Hobart: The International Cricket Council (ICC) remains committed to the view that World Cup matches will be moved from Zimbabwe only if the troubled country becomes unsafe for players, ICC president Malcolm Gray said on Friday. Gray, an Australian, said the world cricket body could not make political judgments about President Robert Mugabe's regime in Zimbabwe, which the Australian and British governments accuse of human rights violations and election rigging. Gray said the ICC had the competence and mandate to make judgments about safety in Zimbabwe, but political judgments were up to governments.
A 27-year-old Australian man was stabbed to death on Saturday in an apparent robbery attempt while visiting Victoria Falls in North Western Zimbabwe. Gray said he believed Zimbabwe was now safe, but the situation was constantly monitored by the World Cup committee in South Africa - the principal host - and its security advisers. If the situation deteriorated, matches would be moved if there was time, he said.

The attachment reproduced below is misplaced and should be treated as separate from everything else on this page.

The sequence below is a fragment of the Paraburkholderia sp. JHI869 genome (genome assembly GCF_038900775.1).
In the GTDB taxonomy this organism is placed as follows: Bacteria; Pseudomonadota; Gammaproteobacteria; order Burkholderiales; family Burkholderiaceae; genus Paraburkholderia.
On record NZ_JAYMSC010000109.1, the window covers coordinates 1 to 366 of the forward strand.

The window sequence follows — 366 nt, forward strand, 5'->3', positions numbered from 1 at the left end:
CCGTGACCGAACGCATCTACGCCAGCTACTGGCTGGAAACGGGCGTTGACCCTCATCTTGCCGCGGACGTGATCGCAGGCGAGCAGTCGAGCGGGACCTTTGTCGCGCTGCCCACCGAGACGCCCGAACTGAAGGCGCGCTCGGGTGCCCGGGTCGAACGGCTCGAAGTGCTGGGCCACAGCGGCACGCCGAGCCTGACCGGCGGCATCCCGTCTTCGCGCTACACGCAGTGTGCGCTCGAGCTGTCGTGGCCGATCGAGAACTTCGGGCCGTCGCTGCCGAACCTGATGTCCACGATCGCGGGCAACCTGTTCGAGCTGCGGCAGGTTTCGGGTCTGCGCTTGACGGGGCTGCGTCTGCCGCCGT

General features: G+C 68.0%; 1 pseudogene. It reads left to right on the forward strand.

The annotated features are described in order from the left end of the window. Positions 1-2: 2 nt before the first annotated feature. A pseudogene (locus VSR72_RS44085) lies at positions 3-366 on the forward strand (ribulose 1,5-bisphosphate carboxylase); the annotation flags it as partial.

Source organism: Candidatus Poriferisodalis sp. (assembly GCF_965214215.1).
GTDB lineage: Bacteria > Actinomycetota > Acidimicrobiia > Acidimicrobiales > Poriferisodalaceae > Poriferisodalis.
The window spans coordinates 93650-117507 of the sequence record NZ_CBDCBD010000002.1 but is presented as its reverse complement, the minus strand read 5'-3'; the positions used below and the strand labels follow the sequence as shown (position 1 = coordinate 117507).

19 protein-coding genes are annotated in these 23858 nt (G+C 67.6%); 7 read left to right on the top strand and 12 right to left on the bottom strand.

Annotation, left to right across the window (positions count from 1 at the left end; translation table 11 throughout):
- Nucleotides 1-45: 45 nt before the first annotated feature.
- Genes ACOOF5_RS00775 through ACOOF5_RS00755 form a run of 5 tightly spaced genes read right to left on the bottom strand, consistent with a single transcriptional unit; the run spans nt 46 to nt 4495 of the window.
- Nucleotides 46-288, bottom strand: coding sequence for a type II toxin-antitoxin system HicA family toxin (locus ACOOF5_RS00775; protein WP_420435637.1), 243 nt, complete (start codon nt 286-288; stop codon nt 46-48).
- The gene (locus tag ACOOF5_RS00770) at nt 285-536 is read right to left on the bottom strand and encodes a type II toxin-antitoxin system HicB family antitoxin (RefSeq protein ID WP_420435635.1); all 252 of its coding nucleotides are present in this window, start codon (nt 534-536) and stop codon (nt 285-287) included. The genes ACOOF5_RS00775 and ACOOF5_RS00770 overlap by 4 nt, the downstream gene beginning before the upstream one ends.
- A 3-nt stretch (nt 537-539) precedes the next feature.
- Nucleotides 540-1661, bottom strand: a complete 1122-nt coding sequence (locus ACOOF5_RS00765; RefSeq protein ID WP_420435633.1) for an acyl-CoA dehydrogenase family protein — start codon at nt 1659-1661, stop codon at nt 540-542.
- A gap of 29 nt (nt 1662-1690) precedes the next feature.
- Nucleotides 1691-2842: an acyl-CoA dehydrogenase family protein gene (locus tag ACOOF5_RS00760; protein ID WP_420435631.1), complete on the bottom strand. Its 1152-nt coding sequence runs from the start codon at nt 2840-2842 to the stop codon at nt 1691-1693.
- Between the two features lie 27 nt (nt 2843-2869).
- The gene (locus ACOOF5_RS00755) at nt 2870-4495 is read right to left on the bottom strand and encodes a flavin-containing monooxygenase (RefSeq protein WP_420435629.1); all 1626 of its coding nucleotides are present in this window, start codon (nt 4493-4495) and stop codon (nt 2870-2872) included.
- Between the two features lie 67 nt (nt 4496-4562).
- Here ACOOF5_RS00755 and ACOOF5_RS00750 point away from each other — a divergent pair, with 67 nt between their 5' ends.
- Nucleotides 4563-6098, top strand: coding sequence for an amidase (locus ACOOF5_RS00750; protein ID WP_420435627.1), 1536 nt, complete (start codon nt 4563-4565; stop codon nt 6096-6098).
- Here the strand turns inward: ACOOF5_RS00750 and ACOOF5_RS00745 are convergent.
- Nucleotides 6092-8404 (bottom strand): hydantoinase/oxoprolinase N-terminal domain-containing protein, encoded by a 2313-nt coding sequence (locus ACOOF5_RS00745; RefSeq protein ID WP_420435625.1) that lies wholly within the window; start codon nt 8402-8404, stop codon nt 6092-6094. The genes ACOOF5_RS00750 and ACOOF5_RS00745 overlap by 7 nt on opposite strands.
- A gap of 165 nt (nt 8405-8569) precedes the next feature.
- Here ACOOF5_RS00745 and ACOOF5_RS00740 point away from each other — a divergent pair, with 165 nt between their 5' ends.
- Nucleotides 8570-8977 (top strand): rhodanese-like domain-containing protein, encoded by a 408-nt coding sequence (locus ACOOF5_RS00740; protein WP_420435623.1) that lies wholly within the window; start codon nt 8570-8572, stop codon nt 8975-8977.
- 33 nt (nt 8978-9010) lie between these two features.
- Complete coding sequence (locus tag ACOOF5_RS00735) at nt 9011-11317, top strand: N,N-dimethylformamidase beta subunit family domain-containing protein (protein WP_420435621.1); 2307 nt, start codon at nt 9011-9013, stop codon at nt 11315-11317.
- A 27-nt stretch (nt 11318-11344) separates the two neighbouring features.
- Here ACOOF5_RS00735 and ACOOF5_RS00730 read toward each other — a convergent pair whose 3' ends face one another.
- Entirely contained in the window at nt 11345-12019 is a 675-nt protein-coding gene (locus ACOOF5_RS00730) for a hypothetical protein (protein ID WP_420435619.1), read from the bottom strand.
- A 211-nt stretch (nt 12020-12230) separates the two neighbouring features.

If there wasn't - if, for example, there was a serious incident within a day or two of a match - there were procedures for allocating points. Gray rejected suggestions the security situation could be used to solve the political problem. Only in Australia and England -- both of whose teams are to play in Zimbabwe -- did politics appear to be an issue, he said. Gray said he believed individual players should be allowed to refuse to play in Zimbabwe as a matter of conscience. However, that was a matter for their national boards. He also supported managing teams so players would not be put in a position of having to shake hands with Mugabe government representatives.